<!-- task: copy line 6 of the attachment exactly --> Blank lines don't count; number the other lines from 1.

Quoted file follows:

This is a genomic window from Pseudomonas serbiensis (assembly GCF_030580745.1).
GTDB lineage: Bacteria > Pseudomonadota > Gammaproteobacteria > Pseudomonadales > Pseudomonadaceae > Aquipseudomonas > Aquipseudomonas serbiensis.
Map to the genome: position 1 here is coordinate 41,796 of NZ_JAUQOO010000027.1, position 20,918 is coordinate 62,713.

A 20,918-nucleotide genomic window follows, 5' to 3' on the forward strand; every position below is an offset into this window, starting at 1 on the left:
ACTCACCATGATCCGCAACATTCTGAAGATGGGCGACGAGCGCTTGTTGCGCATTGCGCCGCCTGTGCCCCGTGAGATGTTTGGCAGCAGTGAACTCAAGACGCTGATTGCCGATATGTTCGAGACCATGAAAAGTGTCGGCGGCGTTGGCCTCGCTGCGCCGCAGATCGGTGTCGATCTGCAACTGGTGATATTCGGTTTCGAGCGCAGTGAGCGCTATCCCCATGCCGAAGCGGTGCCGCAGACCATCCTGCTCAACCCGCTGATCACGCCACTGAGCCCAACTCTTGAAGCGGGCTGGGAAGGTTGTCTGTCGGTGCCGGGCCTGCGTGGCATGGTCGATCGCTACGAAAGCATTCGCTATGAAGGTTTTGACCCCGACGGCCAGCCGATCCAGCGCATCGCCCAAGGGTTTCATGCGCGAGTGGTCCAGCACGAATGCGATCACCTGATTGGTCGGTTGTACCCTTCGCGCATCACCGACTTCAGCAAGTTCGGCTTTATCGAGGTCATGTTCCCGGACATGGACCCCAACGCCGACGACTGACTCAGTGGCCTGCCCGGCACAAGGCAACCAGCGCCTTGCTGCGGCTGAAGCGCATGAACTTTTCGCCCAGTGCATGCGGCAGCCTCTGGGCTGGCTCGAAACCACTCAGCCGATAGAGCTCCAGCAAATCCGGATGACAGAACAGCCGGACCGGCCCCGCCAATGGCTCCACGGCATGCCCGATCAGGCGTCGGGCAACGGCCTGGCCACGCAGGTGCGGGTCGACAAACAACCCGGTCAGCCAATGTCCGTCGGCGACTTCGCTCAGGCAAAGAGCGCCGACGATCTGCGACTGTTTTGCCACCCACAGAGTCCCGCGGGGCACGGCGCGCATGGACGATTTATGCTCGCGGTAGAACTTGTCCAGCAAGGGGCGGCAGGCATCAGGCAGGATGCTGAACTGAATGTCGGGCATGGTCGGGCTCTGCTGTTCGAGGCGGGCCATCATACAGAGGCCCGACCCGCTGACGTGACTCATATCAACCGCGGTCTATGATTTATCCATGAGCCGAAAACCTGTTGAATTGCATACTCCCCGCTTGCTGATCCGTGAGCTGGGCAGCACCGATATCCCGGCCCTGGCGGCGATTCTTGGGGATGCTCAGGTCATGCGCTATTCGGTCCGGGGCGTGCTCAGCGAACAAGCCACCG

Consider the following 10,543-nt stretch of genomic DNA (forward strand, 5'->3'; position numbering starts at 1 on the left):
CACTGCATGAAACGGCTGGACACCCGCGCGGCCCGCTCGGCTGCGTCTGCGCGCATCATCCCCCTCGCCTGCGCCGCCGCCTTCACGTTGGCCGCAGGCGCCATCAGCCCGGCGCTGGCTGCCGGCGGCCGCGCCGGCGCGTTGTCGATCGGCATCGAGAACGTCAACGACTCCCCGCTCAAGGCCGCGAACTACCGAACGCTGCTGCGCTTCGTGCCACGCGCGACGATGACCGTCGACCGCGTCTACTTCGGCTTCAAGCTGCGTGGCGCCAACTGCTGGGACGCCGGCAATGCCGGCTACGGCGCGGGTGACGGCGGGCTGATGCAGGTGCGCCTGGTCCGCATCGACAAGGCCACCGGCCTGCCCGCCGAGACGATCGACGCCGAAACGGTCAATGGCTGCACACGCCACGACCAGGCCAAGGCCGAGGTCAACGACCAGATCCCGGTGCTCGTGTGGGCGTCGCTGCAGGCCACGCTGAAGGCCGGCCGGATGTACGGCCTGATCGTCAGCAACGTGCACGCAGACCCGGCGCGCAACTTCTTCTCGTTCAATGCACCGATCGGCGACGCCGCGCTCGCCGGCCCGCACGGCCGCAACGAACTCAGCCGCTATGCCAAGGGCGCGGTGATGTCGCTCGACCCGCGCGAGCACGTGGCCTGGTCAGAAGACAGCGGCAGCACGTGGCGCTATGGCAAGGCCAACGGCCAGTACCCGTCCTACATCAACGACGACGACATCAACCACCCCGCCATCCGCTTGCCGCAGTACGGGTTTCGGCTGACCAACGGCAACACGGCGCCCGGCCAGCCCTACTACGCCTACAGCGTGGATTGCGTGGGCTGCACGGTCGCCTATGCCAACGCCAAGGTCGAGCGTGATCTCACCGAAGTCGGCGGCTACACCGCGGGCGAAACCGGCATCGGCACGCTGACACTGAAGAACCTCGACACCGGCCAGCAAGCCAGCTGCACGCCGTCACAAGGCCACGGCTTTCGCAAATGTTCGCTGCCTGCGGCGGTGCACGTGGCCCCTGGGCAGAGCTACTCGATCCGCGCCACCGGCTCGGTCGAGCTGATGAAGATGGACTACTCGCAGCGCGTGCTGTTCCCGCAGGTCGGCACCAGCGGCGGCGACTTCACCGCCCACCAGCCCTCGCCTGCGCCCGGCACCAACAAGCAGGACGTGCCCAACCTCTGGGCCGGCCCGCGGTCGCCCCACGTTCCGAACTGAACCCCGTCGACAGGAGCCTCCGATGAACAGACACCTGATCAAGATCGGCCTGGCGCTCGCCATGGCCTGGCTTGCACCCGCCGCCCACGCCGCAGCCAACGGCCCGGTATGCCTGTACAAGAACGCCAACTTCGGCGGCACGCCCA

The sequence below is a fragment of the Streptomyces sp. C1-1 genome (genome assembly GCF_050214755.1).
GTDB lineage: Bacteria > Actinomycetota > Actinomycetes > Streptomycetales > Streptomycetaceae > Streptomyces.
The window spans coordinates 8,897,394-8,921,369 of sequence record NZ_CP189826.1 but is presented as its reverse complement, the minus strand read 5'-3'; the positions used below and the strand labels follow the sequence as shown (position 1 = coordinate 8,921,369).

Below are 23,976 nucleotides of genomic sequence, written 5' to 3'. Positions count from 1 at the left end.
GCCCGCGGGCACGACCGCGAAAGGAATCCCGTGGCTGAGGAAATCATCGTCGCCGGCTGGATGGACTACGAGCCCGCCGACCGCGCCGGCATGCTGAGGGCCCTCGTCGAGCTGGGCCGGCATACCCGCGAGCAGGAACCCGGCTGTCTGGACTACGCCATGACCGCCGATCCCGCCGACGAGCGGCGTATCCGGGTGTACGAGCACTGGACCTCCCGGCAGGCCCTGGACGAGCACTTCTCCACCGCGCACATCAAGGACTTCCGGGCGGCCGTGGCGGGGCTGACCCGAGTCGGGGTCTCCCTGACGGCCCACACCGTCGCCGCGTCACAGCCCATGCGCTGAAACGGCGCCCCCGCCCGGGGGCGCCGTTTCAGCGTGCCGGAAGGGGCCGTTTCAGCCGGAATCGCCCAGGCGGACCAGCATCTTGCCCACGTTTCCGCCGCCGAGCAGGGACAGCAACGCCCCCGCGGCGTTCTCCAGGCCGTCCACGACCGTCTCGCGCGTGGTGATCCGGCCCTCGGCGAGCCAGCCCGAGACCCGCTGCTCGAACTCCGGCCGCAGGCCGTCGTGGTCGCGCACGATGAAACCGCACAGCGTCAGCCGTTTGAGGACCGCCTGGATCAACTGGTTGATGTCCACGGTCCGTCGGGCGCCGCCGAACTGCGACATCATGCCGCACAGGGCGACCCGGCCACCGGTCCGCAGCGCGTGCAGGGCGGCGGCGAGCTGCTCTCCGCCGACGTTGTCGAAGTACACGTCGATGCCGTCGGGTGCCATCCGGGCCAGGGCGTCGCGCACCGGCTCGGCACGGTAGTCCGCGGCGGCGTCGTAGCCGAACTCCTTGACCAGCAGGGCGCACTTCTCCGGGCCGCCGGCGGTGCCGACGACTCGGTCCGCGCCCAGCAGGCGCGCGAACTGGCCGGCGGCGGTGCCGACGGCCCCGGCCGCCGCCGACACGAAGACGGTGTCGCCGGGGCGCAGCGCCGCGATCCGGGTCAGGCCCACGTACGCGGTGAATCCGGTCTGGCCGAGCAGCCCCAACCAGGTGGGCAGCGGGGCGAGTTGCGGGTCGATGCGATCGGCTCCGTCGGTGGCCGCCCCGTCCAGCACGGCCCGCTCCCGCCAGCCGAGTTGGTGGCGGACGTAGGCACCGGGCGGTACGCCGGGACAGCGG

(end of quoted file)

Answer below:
Consider the following 10,543-nt stretch of genomic DNA (forward strand, 5'->3'; position numbering starts at 1 on the left):